Dan Brown Lets Us Down

By Neil Earle

Everyone should belong to a Book Club, especially of you’re quasi-retired.

Mine in Cordova TN in the Memphis suburbs has the kindest, warmest little group which is just what you need on a frosty morning in Dixie.

This week I got to report on Dan Brown’s latest book “Origin” which begins with a priest, a rabbi and an imam (not a joke) being told by an Elon Musk-like computer genius that he has uncorked the two greatest questions:

Where we human beings came from.

Where we are going.

How’s that for openers? The Musk-Bill Gates composite character, Edmond Hirsch, is a quantum computer genius who is able with the technology to replicate the beginning and the end. Hence the meeting with the three holy men as prep for his revelation of secrets that will virtually destroy the world of religion.

Brown’s opus is a bit disappointing this time out, more than infuriating. Brown threw down the gauntlet to the world of religion with the 2006 movie The Da Vinci Code (based on Brown’s best-seller). That effort was easily answered in that he was recycling old second century heresies about an improper relationship between Jesus Christ and Mary Magdalene.

This time his premise collapses of its own weight but along the way you can learn about the truly amazing advances that are being done in AI – Artificial Intelligence. A leading character in the book is Hirsch’s quantum computer based on HAL in the 2001 movie.

Tom Hanks is Dan Brown's favorite hero as his Stephen Langdon.

Chemical Soup Revisited

Of course as a Christian pastor I was intrigued at the two premises that would supposedly rock the world of religion. Brown’s laying out of a computer model reconstruction builds upon the old 1952 Miller-Urey chemical soup project that tried to replicate life by “spontaneous generation” in a laboratory experiment. It didn’t work of course because we would have heard more about it but in the novel Hirsch claims to have perfected the experiment.

This is why he invited his old professor and Dan Brown hero Professor Stephen Langdon (played by Tom Hanks in the movies) to Spain for the truly impressive computer-generated presentation.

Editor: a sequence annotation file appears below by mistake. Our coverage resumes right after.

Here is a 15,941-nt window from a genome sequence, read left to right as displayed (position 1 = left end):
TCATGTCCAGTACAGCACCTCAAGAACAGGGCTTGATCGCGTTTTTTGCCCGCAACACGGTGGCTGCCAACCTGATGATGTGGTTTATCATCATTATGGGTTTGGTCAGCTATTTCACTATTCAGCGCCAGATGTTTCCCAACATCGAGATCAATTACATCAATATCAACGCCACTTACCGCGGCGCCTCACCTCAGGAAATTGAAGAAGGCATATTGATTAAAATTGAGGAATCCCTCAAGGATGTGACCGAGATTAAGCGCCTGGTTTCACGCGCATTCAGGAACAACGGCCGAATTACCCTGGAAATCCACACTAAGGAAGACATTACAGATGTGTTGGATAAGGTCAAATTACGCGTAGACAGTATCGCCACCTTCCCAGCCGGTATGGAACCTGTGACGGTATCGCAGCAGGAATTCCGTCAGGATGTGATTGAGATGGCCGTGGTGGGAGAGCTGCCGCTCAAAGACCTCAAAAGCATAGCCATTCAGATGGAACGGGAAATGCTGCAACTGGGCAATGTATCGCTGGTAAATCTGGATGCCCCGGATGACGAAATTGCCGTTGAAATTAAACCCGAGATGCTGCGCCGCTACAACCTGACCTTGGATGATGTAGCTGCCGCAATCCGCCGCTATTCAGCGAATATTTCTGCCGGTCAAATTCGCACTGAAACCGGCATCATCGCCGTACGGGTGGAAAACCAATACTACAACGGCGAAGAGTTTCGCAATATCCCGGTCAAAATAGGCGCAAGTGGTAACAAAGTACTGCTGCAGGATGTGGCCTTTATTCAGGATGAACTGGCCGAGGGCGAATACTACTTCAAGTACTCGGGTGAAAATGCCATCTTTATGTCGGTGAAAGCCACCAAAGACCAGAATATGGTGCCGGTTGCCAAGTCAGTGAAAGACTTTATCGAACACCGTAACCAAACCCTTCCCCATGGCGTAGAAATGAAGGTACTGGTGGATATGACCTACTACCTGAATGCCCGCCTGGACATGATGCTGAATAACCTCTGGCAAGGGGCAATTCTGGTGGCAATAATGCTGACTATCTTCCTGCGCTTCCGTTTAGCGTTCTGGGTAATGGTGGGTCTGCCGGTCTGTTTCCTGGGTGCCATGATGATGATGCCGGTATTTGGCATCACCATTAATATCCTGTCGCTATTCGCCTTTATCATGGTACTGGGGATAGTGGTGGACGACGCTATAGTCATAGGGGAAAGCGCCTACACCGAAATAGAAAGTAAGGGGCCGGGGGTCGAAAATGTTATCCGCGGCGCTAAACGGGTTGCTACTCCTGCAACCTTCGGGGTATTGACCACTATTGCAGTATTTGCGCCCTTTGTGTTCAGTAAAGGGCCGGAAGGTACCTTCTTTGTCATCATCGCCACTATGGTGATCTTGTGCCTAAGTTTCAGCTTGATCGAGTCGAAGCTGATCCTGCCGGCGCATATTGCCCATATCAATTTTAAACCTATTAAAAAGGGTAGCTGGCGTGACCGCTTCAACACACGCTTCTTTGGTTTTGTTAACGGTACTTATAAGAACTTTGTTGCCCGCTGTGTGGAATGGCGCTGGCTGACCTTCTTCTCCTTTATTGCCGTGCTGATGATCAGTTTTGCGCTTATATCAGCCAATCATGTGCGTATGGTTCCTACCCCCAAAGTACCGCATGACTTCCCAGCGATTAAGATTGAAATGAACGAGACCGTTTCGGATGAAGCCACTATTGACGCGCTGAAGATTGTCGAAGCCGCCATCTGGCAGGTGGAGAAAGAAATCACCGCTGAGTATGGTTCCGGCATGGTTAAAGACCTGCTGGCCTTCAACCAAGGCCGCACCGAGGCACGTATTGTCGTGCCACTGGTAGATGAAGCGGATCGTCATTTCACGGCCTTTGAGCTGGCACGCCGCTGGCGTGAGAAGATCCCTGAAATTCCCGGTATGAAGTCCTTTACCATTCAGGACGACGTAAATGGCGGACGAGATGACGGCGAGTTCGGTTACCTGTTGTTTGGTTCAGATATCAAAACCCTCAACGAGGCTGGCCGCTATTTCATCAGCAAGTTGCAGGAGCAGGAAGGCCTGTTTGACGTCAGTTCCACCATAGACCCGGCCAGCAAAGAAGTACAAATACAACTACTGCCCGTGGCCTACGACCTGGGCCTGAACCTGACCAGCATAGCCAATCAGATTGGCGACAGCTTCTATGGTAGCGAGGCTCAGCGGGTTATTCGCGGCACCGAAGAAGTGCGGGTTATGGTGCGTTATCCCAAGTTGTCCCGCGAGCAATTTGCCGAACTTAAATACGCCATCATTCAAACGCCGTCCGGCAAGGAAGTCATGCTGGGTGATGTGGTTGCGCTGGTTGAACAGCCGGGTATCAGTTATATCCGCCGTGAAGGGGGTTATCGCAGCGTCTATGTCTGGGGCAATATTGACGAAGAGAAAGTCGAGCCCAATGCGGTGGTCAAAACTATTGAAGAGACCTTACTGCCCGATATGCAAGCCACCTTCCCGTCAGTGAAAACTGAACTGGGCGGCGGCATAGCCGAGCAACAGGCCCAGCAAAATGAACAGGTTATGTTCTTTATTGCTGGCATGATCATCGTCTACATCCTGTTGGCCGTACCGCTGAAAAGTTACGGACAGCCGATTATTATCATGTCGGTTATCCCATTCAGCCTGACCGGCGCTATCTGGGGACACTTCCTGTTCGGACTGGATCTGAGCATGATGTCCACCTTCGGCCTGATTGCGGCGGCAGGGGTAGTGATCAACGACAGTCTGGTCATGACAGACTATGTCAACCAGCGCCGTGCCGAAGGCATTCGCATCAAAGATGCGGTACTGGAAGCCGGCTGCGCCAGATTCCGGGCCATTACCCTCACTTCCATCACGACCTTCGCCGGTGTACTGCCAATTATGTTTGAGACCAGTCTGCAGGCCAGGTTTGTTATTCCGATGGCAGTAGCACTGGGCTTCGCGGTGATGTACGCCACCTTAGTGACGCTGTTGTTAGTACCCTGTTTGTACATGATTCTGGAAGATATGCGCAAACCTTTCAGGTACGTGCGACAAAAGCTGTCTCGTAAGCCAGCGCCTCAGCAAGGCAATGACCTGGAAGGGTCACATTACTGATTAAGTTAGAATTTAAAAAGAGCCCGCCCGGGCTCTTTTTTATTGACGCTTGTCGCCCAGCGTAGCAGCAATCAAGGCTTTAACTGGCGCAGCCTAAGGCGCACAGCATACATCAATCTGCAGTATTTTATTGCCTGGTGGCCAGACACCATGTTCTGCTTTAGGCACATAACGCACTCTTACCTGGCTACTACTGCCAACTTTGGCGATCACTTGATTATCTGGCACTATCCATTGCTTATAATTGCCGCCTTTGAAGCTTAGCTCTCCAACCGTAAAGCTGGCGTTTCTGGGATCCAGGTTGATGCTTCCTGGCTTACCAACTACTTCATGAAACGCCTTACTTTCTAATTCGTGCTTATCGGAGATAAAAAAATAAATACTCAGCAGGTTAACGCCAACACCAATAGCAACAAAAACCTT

To quote the book: “Life arose spontaneously from the laws of physics.” It was Miller-Urey’s amino-acid experiments sped up by the kinetic processes of evolution of course – the speculative progress from the primordial soup. This is Letdown Number One. But what can a novelist do? Show us how to create life?

Hmm. Intriguing question, eh?

From Nowhere and Everywhere

“The truth is we come from nowhere…and from everywhere. We come from the same laws of physics that create life in our corner of the cosmos. We are not special. We exist with or without God. Life is not the point of the universe. Life is simply what the universe creates and reproduces in order to dissipate energy.”

Apart from the modern-speak such as the dissipation of energy jargon we are not that far along from Heraclitus and the Greeks: "In the beginning was Necessity.” We came from the natural outworking of material processes that continue ineluctably, blindly from the beginning.

Not much progress here in 2500 years, Dan.

And where is life going?

In brief we are, says Hirsch-Brown, already developing as a hybrid species. We are already seeing a fusion of biology and technology in the form of blue tooth apparatus, hearing aids inserted, dental implants, progress in cryonics and smart phones and artificial limbs and bionic arms to the point that (and I quote) “we are incorporating this into our bodies so that we can no longer consider ourselves as [just] homo sapiens.”

And that's where we are going in the World According to Brown.

Remembering Kurt Godel

Brown has Langdon doubt within himself if these revelations would deal a death blow to faith. And he is right for other reasons beyond his that Christians and believers might understand. In Origin Dan Brown teases us across nearly 600 fast-moving and fairly entertaining pages till we reach this box canyon. There is a lot of "fancy Dan" pirouetting around quantum computers and the new brain-teaser of AI and the bewitching ghost of Silicon Valley but…in the end Origin can’t escape the surly bonds of earth and collapses back on its own speculative weight. Its flaw is what mathematician Kurt Godel saw in the 1930s. “You cannot really explain a system from a point of origin within the system.” There must be an outside point of reference.

That implies – for most believers – a Higher Power. Albert Einstein knew Gödel well and was inclined to frame his own researches into the mysteries of the cosmos as “thinking God’s thoughts after him.” The result was some of the most fruitful breakthroughs in the history of science. Dan Brown’s agenda is running in the opposite direction. Just his cast of sinister archbishops and heretical Popes in Origin shows again there is something about religion he doesn’t like even as he gives us some dazzling side-shows along the way trying to imagine creation without a Creator.

However, his novels do give us believers a regular platform to appreciate the wisdom in the old Book that read “the intelligence of the intelligent I will frustrate.”

Of course Brown’s latest book disappoints and frustrates on the Big Questions. At $16.95 could I expect anything else?